David Bennett, the man who lived for two months with a pig heart, dies at 57

The US patient, who suffered serious heart failure, was given the genetically modified organ without suffering rejection

David Bennett (third from left) poses with his family in a photo from 2019.
David Bennett (third from left) poses with his family in a photo from 2019.Byron Dillard (AP)

The first human being to live with a pig heart beating in his chest died on Tuesday at the age of 57. David Bennett, from the United States, received the historic transplant two months previously. His death was confirmed by the University of Maryland medical center, where the surgery was carried out.

The heart belonged to a pig that had been genetically modified by the company Revivicor to facilitate the insertion of the animal organ into a human body and avoid its rejection. The medical institution stated that the heart “worked very well” during the first weeks after the surgery and that Bennett, who suffered very serious heart failure, was conscious until the last hours of his life.

In a statement, surgeon Bartley Griffith said that his team would continue trying to perfect this technique, which offers hope to patients such as Bennett, who do not meet the characteristics to go onto a waiting list for a human heart transplant. “As with any first-in-the-world transplant surgery, this one led to valuable insights that will hopefully inform transplant surgeons to improve outcomes and potentially provide lifesaving benefits to future patients,” Griffith said. A spokesperson from the hospital told USA Today that doctors have not yet identified the exact cause of Bennett’s death, and that there were no signs of rejection.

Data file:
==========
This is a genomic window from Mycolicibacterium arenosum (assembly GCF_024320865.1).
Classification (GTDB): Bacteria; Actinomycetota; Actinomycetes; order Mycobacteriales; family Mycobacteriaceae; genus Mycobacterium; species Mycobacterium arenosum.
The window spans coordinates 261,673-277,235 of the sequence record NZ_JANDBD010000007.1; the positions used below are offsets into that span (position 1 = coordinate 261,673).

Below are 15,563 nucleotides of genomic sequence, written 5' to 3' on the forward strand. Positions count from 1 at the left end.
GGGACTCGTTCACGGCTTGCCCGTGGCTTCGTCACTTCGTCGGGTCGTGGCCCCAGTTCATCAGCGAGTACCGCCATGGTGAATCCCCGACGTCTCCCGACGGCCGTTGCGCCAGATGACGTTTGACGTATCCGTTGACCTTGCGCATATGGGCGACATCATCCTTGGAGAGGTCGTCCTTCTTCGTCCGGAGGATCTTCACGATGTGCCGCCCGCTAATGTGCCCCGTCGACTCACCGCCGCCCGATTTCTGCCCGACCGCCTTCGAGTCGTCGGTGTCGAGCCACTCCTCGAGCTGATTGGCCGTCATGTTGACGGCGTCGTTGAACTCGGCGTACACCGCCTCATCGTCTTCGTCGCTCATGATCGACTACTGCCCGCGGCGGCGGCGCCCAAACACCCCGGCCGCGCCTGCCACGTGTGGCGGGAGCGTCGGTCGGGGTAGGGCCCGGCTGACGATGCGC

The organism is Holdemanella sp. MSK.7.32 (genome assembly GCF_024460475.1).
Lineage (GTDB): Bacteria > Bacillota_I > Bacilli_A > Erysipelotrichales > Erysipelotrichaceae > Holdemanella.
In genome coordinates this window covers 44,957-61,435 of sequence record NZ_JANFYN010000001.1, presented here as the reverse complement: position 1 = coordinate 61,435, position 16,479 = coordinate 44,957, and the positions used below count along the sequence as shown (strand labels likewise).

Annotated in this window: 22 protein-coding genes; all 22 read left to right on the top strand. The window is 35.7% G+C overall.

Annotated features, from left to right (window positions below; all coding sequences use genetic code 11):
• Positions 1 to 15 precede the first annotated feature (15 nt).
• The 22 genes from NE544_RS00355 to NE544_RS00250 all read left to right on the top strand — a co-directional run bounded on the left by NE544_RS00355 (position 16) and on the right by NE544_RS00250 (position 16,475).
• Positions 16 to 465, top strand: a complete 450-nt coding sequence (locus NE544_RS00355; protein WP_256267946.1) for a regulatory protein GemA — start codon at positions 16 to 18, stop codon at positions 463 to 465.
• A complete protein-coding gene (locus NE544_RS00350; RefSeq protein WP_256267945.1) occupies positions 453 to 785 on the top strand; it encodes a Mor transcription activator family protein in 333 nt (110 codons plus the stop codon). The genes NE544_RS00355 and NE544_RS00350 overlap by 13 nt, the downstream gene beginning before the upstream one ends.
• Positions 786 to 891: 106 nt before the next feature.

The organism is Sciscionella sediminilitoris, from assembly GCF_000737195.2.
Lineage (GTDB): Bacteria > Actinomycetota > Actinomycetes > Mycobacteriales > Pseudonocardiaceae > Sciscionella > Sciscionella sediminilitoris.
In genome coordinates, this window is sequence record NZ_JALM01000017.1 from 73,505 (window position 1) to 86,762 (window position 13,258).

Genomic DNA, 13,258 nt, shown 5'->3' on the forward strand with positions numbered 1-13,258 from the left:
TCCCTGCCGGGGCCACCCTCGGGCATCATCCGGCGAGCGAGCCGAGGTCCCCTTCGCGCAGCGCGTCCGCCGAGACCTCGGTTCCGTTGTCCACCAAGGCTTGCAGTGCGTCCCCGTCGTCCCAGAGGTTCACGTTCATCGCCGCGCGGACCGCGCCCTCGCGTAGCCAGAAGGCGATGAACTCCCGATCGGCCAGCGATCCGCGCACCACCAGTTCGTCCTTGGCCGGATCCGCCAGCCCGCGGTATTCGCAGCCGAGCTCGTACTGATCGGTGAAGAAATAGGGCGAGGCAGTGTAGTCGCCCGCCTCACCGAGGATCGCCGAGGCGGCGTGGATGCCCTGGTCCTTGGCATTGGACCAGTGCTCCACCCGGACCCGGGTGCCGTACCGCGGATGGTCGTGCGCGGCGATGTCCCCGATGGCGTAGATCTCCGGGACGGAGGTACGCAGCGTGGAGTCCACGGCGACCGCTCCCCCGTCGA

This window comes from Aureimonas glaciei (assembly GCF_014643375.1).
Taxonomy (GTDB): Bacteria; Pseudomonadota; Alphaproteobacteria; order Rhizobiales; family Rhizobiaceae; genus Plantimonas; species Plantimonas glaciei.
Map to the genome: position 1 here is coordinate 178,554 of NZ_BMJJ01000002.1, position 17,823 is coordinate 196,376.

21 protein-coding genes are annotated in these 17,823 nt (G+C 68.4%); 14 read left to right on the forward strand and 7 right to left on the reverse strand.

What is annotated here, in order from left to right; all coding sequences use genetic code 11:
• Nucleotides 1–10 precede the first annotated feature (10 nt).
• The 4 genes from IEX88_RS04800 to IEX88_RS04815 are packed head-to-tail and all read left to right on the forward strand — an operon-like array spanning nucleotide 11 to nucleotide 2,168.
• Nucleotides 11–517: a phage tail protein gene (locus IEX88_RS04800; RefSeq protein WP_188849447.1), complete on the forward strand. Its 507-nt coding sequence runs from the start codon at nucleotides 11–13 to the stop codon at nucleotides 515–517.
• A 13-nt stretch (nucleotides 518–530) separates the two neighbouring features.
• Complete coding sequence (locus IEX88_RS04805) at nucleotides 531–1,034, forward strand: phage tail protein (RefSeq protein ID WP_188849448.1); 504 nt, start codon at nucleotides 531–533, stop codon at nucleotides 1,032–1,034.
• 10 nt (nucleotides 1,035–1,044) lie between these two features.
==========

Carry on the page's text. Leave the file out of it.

In 2020, there were 120,000 organ transplants carried out across the world, according to a global registry managed by Spain’s National Transplant Organization (ONT) and with data from 82 different countries. This figure was 18% lower than the year before, a fall that can be explained not just by healthcare systems being overwhelmed by the coronavirus pandemic, but also due to the reduction in traffic accidents, which traditionally are the main source of organs for donation.

Cutting edge

The World Health Organization (WHO) calculates that the number of donated organs barely covers one-tenth of global needs. Of the 7,840 heart transplants carried out across the globe in 2022, 278 of these were in Spain.

Revivicor, which is based in Blacksburg, Virginia, is on the cutting edge of xenotransplantation, which are transplants between different species. On September 25, 2021, another team of surgeons transplanted a pig’s kidney to a female patient who was brain dead.

Revivicor was started in 2003 by the British firm PPL Therapeutics, which in 1996 created the first cloned mammal from an adult cell, “Dolly” the sheep.

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